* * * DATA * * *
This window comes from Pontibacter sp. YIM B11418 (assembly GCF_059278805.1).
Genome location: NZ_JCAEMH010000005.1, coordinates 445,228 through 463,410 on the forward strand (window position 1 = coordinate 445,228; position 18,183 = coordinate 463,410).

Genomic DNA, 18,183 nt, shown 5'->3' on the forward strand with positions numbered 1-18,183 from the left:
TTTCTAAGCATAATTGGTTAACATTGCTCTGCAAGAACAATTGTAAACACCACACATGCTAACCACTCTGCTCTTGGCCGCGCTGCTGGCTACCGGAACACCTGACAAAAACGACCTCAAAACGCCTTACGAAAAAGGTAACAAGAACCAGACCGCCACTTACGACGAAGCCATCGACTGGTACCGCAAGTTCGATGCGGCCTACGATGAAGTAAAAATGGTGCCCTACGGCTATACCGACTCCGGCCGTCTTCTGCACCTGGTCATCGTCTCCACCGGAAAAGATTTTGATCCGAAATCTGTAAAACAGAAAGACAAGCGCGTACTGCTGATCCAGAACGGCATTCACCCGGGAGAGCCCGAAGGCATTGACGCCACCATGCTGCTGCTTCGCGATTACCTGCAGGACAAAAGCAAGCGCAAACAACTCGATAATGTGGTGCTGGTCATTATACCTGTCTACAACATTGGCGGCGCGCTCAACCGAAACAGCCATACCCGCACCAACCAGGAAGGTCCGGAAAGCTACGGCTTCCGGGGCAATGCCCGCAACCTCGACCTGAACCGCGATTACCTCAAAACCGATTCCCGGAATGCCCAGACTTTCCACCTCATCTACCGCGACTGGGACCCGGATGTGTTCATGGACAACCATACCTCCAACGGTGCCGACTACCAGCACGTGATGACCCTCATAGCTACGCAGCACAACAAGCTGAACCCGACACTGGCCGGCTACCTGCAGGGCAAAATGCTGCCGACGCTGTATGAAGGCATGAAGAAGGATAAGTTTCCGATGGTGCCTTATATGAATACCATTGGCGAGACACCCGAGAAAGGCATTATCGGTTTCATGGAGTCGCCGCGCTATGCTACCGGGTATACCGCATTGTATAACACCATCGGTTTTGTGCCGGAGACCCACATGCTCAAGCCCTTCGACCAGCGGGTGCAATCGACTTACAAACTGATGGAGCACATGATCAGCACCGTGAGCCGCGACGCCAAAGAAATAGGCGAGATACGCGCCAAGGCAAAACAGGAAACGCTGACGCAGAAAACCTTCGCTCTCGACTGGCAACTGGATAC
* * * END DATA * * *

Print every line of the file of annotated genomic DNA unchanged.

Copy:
This window comes from Pontibacter sp. YIM B11418 (assembly GCF_059278805.1).
Genome location: NZ_JCAEMH010000005.1, coordinates 445,228 through 463,410 on the forward strand (window position 1 = coordinate 445,228; position 18,183 = coordinate 463,410).

Genomic DNA, 18,183 nt, shown 5'->3' on the forward strand with positions numbered 1-18,183 from the left:
TTTCTAAGCATAATTGGTTAACATTGCTCTGCAAGAACAATTGTAAACACCACACATGCTAACCACTCTGCTCTTGGCCGCGCTGCTGGCTACCGGAACACCTGACAAAAACGACCTCAAAACGCCTTACGAAAAAGGTAACAAGAACCAGACCGCCACTTACGACGAAGCCATCGACTGGTACCGCAAGTTCGATGCGGCCTACGATGAAGTAAAAATGGTGCCCTACGGCTATACCGACTCCGGCCGTCTTCTGCACCTGGTCATCGTCTCCACCGGAAAAGATTTTGATCCGAAATCTGTAAAACAGAAAGACAAGCGCGTACTGCTGATCCAGAACGGCATTCACCCGGGAGAGCCCGAAGGCATTGACGCCACCATGCTGCTGCTTCGCGATTACCTGCAGGACAAAAGCAAGCGCAAACAACTCGATAATGTGGTGCTGGTCATTATACCTGTCTACAACATTGGCGGCGCGCTCAACCGAAACAGCCATACCCGCACCAACCAGGAAGGTCCGGAAAGCTACGGCTTCCGGGGCAATGCCCGCAACCTCGACCTGAACCGCGATTACCTCAAAACCGATTCCCGGAATGCCCAGACTTTCCACCTCATCTACCGCGACTGGGACCCGGATGTGTTCATGGACAACCATACCTCCAACGGTGCCGACTACCAGCACGTGATGACCCTCATAGCTACGCAGCACAACAAGCTGAACCCGACACTGGCCGGCTACCTGCAGGGCAAAATGCTGCCGACGCTGTATGAAGGCATGAAGAAGGATAAGTTTCCGATGGTGCCTTATATGAATACCATTGGCGAGACACCCGAGAAAGGCATTATCGGTTTCATGGAGTCGCCGCGCTATGCTACCGGGTATACCGCATTGTATAACACCATCGGTTTTGTGCCGGAGACCCACATGCTCAAGCCCTTCGACCAGCGGGTGCAATCGACTTACAAACTGATGGAGCACATGATCAGCACCGTGAGCCGCGACGCCAAAGAAATAGGCGAGATACGCGCCAAGGCAAAACAGGAAACGCTGACGCAGAAAACCTTCGCTCTCGACTGGCAACTGGATAC